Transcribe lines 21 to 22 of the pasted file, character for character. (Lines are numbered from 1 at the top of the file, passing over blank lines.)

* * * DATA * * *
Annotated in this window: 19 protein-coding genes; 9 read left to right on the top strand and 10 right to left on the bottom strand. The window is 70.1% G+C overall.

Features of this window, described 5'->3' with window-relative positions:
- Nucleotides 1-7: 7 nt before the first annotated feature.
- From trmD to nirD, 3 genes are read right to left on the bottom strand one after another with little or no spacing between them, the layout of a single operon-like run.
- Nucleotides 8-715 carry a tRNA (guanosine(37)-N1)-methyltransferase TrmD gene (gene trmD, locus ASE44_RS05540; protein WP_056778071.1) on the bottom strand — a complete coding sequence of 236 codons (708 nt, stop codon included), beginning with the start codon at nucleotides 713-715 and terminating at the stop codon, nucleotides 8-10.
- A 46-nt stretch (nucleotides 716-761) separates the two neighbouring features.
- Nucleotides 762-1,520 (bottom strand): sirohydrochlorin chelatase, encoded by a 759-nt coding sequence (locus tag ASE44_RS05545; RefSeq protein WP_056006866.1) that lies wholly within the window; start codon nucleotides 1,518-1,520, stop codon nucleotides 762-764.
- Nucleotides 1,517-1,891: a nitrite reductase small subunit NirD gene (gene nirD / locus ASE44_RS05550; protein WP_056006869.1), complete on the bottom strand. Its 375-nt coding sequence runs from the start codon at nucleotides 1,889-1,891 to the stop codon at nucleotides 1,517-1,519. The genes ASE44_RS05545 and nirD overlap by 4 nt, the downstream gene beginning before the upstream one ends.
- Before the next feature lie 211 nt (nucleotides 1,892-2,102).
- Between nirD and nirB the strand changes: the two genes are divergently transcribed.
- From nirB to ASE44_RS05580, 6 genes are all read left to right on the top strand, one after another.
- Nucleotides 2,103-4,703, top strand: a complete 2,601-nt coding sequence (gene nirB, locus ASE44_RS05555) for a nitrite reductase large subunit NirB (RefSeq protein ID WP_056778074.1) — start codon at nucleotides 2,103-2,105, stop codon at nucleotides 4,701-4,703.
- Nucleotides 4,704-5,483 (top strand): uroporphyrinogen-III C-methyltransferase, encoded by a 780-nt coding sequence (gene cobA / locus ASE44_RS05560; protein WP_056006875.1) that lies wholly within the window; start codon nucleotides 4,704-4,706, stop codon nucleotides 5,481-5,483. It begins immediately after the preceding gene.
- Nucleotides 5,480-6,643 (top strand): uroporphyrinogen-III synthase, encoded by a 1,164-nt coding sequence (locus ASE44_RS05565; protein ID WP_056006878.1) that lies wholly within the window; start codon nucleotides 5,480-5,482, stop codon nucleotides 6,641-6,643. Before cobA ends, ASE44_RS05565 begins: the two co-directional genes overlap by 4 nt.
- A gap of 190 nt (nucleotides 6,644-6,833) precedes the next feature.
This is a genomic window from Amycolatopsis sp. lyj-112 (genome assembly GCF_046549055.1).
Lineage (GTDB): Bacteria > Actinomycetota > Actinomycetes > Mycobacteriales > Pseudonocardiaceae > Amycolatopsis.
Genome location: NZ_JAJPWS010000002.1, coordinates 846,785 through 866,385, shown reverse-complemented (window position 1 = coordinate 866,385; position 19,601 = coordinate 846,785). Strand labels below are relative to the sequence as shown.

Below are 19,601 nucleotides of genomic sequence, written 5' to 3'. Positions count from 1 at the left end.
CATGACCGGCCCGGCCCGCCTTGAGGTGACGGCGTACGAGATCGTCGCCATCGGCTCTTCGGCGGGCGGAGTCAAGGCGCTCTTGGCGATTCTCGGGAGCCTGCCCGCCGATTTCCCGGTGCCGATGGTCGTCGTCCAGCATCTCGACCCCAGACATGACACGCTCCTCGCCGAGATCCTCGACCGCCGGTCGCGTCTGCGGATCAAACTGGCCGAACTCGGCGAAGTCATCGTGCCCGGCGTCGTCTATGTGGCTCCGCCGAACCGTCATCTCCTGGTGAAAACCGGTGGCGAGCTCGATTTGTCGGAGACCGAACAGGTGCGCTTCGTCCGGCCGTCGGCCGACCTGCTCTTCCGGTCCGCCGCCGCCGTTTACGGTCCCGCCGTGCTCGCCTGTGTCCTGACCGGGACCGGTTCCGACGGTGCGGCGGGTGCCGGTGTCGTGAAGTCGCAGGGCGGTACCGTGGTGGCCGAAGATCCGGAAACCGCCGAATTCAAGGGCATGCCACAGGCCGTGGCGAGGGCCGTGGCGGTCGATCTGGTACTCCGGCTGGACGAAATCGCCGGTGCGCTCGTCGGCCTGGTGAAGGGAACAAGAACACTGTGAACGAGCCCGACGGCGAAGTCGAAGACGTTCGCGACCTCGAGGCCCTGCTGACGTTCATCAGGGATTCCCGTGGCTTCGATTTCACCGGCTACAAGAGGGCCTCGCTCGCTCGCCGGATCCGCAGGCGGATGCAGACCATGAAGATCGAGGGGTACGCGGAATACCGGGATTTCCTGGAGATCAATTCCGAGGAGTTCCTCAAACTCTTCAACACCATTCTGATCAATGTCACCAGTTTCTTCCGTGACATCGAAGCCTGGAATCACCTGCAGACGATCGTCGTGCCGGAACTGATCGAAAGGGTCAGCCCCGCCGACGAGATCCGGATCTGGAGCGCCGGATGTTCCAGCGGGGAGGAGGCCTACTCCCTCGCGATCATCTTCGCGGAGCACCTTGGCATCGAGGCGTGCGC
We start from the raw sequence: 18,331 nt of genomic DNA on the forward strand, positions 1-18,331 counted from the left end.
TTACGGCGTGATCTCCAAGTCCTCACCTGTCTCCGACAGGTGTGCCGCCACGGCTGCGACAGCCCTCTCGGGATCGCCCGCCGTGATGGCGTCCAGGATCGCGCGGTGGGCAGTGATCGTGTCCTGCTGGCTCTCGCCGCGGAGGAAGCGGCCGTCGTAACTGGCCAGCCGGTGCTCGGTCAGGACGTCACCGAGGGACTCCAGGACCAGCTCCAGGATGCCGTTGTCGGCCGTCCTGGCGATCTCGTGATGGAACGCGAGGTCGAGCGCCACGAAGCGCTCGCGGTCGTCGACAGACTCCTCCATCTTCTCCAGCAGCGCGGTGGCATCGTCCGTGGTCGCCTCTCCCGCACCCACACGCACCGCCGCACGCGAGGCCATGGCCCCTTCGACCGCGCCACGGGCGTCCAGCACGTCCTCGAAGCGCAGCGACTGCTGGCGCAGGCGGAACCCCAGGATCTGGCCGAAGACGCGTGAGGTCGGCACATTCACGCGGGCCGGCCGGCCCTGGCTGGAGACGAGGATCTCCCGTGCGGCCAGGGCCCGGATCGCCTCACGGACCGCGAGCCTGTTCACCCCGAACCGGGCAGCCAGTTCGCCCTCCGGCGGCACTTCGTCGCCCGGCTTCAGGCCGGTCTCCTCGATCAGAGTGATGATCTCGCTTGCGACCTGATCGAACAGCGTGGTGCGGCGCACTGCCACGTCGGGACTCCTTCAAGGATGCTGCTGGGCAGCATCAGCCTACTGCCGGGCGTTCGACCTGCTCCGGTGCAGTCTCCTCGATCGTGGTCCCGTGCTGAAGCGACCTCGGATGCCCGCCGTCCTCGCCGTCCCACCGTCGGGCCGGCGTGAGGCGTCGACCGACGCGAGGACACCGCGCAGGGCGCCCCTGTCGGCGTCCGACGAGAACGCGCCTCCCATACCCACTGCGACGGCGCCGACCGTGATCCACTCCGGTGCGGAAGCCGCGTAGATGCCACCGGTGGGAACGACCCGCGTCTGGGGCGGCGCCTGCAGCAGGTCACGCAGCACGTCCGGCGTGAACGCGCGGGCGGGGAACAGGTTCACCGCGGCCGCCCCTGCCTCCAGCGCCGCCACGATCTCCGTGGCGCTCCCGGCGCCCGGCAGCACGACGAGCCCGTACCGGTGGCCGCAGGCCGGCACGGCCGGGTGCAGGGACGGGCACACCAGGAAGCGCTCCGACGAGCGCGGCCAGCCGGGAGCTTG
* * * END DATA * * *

We start from the raw sequence: 18,331 nt of genomic DNA on the forward strand, positions 1-18,331 counted from the left end.
TTACGGCGTGATCTCCAAGTCCTCACCTGTCTCCGACAGGTGTGCCGCCACGGCTGCGACAGCCCTCTCGGGATCGCCCGCCGTGATGGCGTCCAGGATCGCGCGGTGGGCAGTGATCGTGTCCTGCTGGCTCTCGCCGCGGAGGAAGCGGCCGTCGTAACTGGCCAGCCGGTGCTCGGTCAGGACGTCACCGAGGGACTCCAGGACCAGCTCCAGGATGCCGTTGTCGGCCGTCCTGGCGATCTCGTGATGGAACGCGAGGTCGAGCGCCACGAAGCGCTCGCGGTCGTCGACAGACTCCTCCATCTTCTCCAGCAGCGCGGTGGCATCGTCCGTGGTCGCCTCTCCCGCACCCACACGCACCGCCGCACGCGAGGCCATGGCCCCTTCGACCGCGCCACGGGCGTCCAGCACGTCCTCGAAGCGCAGCGACTGCTGGCGCAGGCGGAACCCCAGGATCTGGCCGAAGACGCGTGAGGTCGGCACATTCACGCGGGCCGGCCGGCCCTGGCTGGAGACGAGGATCTCCCGTGCGGCCAGGGCCCGGATCGCCTCACGGACCGCGAGCCTGTTCACCCCGAACCGGGCAGCCAGTTCGCCCTCCGGCGGCACTTCGTCGCCCGGCTTCAGGCCGGTCTCCTCGATCAGAGTGATGATCTCGCTTGCGACCTGATCGAACAGCGTGGTGCGGCGCACTGCCACGTCGGGACTCCTTCAAGGATGCTGCTGGGCAGCATCAGCCTACTGCCGGGCGTTCGACCTGCTCCGGTGCAGTCTCCTCGATCGTGGTCCCGTGCTGAAGCGACCTCGGATGCCCGCCGTCCTCGCCGTCCCACCGTCGGGCCGGCGTGAGGCGTCGACCGACGCGAGGACACCGCGCAGGGCGCCCCTGTCGGCGTCCGACGAGAACGCGCCTCCCATACCCACTGCGACGGCGCCGACCGTGATCCACTCCGGTGCGGAAGCCGCGTAGATGCCACCGGTGGGAACGACCCGCGTCTGGGGCGGCGCCTGCAGCAGGTCACGCAGCACGTCCGGCGTGAACGCGCGGGCGGGGAACAGGTTCACCGCGGCCGCCCCTGCCTCCAGCGCCGCCACGATCTCCGTGGCGCTCCCGGCGCCCGGCAGCACGACGAGCCCGTACCGGTGGCCGCAGGCCGGCACGGCCGGGTGCAGGGACGGGCACACCAGGAAGCGCTCCGACGAGCGCGGCCAGCCGGGAGCTTG